Sidi Bou Said caught me off guard, standing proudly on a cliff, commanding a view of the Mediterranean Sea. It boasts the title of one of Tunisia's most picturesque towns. I expected a tourist trap, but instead, I discovered an enchanting enclave echoing a Greek island rather than a North African village, with its cobbled streets, blue doors, and whitewashed buildings.
The town takes its name from the esteemed religious figure, Abou Said ibn Khalef ibn Yahia Ettamini el Beji (quite a name!). Born in 1156, Abou Said, a Wali or Muslim saint, made the village his home in his later years. His piety and wisdom resonated throughout the village, quickly cementing his status as a compassionate spiritual guide. His magnetic presence attracted followers and transformed the village into a beacon for those seeking spiritual enlightenment.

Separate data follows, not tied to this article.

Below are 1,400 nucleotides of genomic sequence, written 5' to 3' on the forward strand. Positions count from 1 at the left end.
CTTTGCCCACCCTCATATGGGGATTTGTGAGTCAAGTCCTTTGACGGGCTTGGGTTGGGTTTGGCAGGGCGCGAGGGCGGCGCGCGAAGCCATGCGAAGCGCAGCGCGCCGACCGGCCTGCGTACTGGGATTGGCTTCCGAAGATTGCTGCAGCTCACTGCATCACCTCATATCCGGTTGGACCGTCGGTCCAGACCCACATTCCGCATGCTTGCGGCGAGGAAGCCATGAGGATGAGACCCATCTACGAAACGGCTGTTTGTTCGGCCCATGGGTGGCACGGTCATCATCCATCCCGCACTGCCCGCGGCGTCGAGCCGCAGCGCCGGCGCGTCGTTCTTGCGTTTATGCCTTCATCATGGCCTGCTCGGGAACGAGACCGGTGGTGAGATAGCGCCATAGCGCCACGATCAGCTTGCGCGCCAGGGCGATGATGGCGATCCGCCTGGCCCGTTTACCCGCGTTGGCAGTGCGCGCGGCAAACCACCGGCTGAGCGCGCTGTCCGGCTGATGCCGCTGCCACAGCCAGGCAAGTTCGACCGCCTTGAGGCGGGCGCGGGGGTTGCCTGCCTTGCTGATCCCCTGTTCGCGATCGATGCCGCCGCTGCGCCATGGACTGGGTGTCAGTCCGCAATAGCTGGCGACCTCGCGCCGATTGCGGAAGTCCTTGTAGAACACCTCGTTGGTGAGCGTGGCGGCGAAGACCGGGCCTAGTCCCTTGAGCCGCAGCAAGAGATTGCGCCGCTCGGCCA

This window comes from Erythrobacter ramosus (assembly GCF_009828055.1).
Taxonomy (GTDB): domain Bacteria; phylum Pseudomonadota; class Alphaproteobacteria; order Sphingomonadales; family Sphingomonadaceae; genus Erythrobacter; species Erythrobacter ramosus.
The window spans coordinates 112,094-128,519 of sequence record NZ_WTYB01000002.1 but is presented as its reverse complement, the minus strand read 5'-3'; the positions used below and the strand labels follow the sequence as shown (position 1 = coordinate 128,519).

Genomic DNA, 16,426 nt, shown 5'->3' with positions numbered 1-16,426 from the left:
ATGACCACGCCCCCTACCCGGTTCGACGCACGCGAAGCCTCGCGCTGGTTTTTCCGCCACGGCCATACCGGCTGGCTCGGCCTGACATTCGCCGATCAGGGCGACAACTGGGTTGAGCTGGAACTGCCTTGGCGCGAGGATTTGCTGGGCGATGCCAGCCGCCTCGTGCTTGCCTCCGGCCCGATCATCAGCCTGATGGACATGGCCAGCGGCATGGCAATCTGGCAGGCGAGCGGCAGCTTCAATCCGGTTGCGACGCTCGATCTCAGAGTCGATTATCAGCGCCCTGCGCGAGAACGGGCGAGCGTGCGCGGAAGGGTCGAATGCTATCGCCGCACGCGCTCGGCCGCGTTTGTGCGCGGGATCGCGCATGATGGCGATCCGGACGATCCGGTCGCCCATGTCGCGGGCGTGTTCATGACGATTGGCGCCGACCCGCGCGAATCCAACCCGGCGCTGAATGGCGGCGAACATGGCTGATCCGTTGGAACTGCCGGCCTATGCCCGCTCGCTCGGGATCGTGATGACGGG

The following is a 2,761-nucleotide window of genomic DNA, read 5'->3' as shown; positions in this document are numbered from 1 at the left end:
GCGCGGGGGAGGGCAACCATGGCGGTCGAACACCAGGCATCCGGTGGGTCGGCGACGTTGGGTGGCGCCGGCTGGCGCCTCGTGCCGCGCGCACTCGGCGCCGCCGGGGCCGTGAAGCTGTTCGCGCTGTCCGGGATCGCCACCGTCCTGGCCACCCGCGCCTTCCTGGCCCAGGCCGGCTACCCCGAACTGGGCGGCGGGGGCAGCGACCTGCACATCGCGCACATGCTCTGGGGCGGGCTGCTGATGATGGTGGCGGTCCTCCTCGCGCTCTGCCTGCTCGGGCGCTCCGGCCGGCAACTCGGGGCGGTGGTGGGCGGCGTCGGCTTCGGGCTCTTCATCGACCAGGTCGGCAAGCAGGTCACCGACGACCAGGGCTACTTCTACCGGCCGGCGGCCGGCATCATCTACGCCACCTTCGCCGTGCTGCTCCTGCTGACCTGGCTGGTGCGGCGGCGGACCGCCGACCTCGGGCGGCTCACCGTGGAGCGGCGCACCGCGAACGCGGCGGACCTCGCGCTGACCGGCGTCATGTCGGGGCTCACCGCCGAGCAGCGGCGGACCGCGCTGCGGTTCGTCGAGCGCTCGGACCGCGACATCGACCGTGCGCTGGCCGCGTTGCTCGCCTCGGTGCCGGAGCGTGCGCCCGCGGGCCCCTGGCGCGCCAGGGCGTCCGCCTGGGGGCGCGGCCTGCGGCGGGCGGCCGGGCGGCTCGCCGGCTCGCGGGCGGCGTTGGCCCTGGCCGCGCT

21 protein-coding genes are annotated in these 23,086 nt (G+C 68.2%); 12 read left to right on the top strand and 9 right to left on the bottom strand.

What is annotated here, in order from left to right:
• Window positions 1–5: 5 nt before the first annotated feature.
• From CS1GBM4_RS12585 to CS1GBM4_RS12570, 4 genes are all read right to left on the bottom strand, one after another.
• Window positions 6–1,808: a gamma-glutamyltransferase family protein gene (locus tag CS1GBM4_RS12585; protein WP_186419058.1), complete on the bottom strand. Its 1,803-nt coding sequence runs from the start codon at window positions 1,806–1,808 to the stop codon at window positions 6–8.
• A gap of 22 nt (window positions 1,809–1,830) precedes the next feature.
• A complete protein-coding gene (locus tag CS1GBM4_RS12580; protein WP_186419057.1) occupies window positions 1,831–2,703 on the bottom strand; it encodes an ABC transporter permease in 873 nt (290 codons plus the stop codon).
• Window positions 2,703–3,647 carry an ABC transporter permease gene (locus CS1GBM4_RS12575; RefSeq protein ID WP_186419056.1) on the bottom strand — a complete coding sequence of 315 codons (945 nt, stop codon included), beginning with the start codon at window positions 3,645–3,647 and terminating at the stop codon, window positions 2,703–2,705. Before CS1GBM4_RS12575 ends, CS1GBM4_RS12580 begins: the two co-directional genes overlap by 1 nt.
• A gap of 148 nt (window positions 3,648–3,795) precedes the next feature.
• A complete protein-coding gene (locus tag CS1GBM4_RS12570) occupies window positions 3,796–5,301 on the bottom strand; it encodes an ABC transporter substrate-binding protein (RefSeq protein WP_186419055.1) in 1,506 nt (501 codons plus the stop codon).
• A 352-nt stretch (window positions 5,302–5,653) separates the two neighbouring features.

As Abou Said's influence expanded, the village, once nameless, embraced the name "Sidi Bou Said" - "Sidi" signaling respect and "Bou Said" honoring the saint himself.
The town's iconic blue and white hues spin their own narrative. Some say these colors mirror the Mediterranean's depths and the Tunisian sky's brilliance, while others point to the Andalusian legacy left by Moors post-Reconquista. Beyond aesthetics, the blue repels mosquitoes, and the white reflects the searing summer sun, ensuring the homes stay cool.
I’m glad I came here. Sidi Bou Said, despite its draw for tourists, offers a memorable experience. If you're after divine blues, historical echoes, and a respite from Africa's heat and insects, this town stands out as a captivating destination.
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